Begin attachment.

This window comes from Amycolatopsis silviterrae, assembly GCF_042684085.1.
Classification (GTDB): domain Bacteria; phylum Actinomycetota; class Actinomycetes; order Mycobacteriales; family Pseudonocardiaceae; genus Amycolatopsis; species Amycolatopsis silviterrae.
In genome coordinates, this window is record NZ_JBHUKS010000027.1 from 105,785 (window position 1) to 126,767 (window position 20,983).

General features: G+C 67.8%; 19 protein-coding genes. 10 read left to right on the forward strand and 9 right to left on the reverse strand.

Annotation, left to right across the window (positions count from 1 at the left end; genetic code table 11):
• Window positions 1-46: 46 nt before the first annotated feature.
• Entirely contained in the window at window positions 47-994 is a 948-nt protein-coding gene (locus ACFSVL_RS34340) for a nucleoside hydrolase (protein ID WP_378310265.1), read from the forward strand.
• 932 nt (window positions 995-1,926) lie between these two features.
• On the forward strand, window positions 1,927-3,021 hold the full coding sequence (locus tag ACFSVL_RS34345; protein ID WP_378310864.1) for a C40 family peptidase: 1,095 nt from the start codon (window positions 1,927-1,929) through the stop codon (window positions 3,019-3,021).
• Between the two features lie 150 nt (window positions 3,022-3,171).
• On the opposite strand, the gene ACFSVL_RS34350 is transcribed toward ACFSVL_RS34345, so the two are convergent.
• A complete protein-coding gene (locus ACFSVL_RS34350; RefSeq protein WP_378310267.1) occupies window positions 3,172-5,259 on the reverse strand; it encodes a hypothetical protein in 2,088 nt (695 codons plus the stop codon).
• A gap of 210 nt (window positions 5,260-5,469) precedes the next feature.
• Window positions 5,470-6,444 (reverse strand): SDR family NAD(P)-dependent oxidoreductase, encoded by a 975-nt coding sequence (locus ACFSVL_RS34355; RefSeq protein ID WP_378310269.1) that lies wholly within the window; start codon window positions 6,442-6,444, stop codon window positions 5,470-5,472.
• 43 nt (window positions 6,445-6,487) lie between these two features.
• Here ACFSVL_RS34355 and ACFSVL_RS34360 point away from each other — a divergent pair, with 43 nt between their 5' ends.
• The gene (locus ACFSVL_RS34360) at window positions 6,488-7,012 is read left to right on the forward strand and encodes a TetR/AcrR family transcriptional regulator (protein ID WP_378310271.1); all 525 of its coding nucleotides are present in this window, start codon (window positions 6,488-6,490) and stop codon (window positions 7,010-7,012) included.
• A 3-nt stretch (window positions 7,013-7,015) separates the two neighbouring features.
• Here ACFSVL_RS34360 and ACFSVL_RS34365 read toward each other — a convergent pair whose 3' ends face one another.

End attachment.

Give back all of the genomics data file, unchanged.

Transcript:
This window comes from Amycolatopsis silviterrae, assembly GCF_042684085.1.
Classification (GTDB): domain Bacteria; phylum Actinomycetota; class Actinomycetes; order Mycobacteriales; family Pseudonocardiaceae; genus Amycolatopsis; species Amycolatopsis silviterrae.
In genome coordinates, this window is record NZ_JBHUKS010000027.1 from 105,785 (window position 1) to 126,767 (window position 20,983).

General features: G+C 67.8%; 19 protein-coding genes. 10 read left to right on the forward strand and 9 right to left on the reverse strand.

Annotation, left to right across the window (positions count from 1 at the left end; genetic code table 11):
• Window positions 1-46: 46 nt before the first annotated feature.
• Entirely contained in the window at window positions 47-994 is a 948-nt protein-coding gene (locus ACFSVL_RS34340) for a nucleoside hydrolase (protein ID WP_378310265.1), read from the forward strand.
• 932 nt (window positions 995-1,926) lie between these two features.
• On the forward strand, window positions 1,927-3,021 hold the full coding sequence (locus tag ACFSVL_RS34345; protein ID WP_378310864.1) for a C40 family peptidase: 1,095 nt from the start codon (window positions 1,927-1,929) through the stop codon (window positions 3,019-3,021).
• Between the two features lie 150 nt (window positions 3,022-3,171).
• On the opposite strand, the gene ACFSVL_RS34350 is transcribed toward ACFSVL_RS34345, so the two are convergent.
• A complete protein-coding gene (locus ACFSVL_RS34350; RefSeq protein WP_378310267.1) occupies window positions 3,172-5,259 on the reverse strand; it encodes a hypothetical protein in 2,088 nt (695 codons plus the stop codon).
• A gap of 210 nt (window positions 5,260-5,469) precedes the next feature.
• Window positions 5,470-6,444 (reverse strand): SDR family NAD(P)-dependent oxidoreductase, encoded by a 975-nt coding sequence (locus ACFSVL_RS34355; RefSeq protein ID WP_378310269.1) that lies wholly within the window; start codon window positions 6,442-6,444, stop codon window positions 5,470-5,472.
• 43 nt (window positions 6,445-6,487) lie between these two features.
• Here ACFSVL_RS34355 and ACFSVL_RS34360 point away from each other — a divergent pair, with 43 nt between their 5' ends.
• The gene (locus ACFSVL_RS34360) at window positions 6,488-7,012 is read left to right on the forward strand and encodes a TetR/AcrR family transcriptional regulator (protein ID WP_378310271.1); all 525 of its coding nucleotides are present in this window, start codon (window positions 6,488-6,490) and stop codon (window positions 7,010-7,012) included.
• A 3-nt stretch (window positions 7,013-7,015) separates the two neighbouring features.
• Here ACFSVL_RS34360 and ACFSVL_RS34365 read toward each other — a convergent pair whose 3' ends face one another.